A Valuation Driven Strategy™ is really a permanent change in the culture of the organization, where business decisions are filtered based on whether or not they contribute to an increase in the value of the company. In stock market terms, its ‘market cap.’ All strategic business decisions are evaluated through the prism of the Valuation Driven Strategy™ and Invest-Ability Index™.
The following outlines a sampling of the process and six major areas of the 40+ valuation drivers that we focus on:
1.0 VALUATION DRIVEN PROCESS MAP
2.0 BUSINESS BASELINE
3.0 FINANCIAL PERFORMANCE & INTEGRITY
4.0 GROWTH POTENTIAL
5.0 CUSTOMER DIVERSITY AND ATTENTIVENESS
6.0 SALES AND MARKETING PERFORMANCE
7.0 MANAGEMENT TEAM EFFECTIVENESS
8.0 OPERATIONS EXCELLENCE
9.0 OPERATIONALIZING THE STRATEGY
10.0 IMPLEMENTATION AND CONTROL
11.0 THE ONE PAGE VALUATION STRATEGY™
12.0 VALUATION STRATEGY ROLL OUT
13.0 SUSTAINABILITY, VALUATION, AND INVEST-ABILITY HEALTH CHECKUPS
Value = Valuation + Invest-Ability Index
Benefits of having a Valuation Driven Strategy.
- Opportunity to offer a retention strategy for key employees based on valuation of business: bonus paid into escrow account, drawn out in three-year rolling withdrawals as retention incentive.
- The most convincing track record you can have for any purpose is the track record of business valuations increasing over time
- Shareholders in privately held companies should require management to have a valuation driven strategy for growth. It’s what they are counting on – the value of their shares increasing.
- The vast majority of business owners will exit the business by closing it down, even apparently healthy multi-million dollar businesses because they are unsalable. The owners discovered too late the importance of having a valuation driven strategy for the business on an on-going basis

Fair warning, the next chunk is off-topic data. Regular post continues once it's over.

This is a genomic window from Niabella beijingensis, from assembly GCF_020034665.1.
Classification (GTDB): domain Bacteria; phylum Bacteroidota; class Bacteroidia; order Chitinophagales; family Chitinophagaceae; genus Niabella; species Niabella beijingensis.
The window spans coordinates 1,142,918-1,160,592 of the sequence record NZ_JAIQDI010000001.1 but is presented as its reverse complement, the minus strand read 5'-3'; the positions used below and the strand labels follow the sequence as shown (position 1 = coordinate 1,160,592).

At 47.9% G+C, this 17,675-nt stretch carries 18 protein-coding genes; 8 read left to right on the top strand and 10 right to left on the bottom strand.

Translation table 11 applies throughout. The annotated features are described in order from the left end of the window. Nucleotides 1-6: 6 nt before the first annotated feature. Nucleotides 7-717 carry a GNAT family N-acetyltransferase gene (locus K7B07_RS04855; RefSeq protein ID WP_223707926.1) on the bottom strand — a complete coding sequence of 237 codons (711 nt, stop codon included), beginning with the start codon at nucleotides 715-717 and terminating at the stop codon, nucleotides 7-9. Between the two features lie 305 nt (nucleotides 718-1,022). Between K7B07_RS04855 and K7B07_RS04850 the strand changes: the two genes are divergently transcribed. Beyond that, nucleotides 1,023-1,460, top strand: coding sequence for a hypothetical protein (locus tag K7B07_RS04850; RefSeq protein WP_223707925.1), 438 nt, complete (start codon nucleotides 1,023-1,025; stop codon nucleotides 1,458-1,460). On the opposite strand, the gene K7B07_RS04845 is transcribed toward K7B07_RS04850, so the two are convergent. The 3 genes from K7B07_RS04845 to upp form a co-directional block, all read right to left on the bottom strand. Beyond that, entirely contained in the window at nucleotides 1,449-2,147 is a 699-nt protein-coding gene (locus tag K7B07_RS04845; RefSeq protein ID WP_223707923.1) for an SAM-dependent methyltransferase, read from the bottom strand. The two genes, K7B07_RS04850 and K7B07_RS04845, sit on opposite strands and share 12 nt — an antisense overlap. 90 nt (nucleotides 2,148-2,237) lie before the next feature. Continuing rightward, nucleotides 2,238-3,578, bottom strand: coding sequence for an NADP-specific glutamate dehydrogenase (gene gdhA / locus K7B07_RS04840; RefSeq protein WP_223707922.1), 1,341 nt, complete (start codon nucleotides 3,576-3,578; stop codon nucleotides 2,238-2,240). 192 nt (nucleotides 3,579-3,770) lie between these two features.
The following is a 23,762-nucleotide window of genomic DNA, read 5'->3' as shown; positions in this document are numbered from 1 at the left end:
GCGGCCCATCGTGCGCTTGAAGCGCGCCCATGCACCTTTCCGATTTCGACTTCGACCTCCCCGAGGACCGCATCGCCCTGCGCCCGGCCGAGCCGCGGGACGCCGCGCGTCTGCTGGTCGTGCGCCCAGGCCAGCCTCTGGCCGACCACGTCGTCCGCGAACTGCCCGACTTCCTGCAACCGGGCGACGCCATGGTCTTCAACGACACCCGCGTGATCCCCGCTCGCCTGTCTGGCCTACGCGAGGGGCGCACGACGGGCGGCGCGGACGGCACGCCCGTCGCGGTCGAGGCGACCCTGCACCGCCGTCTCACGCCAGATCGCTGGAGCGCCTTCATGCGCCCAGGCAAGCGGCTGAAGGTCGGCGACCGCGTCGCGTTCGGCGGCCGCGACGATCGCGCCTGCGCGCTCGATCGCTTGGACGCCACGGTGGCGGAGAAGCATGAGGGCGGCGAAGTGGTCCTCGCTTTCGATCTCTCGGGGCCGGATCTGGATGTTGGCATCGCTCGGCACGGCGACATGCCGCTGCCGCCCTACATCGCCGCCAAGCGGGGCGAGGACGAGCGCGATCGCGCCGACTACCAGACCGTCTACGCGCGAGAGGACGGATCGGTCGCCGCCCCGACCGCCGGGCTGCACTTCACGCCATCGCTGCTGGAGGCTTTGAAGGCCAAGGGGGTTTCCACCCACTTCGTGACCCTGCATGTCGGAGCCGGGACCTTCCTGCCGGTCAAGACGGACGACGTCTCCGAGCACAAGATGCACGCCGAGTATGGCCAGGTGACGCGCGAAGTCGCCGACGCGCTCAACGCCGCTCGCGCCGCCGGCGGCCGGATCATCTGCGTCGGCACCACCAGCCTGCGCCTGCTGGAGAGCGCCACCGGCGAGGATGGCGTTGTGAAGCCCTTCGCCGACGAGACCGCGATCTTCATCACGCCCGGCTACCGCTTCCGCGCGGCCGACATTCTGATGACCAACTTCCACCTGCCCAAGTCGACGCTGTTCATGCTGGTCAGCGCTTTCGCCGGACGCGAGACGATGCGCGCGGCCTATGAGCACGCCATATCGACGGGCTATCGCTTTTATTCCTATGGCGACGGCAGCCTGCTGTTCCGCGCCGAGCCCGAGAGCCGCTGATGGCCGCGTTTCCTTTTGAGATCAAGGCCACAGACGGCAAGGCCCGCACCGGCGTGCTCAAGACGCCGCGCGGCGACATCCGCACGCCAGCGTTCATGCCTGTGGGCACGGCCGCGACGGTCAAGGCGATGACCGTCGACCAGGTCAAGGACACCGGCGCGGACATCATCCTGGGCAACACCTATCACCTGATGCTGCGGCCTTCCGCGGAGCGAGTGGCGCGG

- There is no more devastating time to discover the valuation of your business then when you are in the beginning of a negotiation, no matter what the purpose of the negotiation is.
- All public companies know the value of their company at any given time – it is reflected in the stock price, and it is the most important metric they have for making strategic decisions. Shouldn’t the private business owner have a strategy for monitoring and improving their valuation on a regular basis?
- Warren Buffett says that the business valuation question is the most important question every business owner should address.
- As Warren Buffett admonishes, ‘without a valuation and a strategy to improve it, you are flying blind.’ Then what are you working to accomplish?
- If you don’t know the value of the business you are building, any path will get you there
- The most important key to building a viable business is to know it’s valuation at any given point and in having a strategy to build that value
- If you want to build a valuable business over time, you need a strategy to monitor it and optimize it over time.
- The valuation driven strategy for growth is the most important function of a management team, no matter what the size of the company is.
- And the track record of a valuation strategy for growth implemented over time is the most important track record a business can have for virtually every scenario the business will encounter.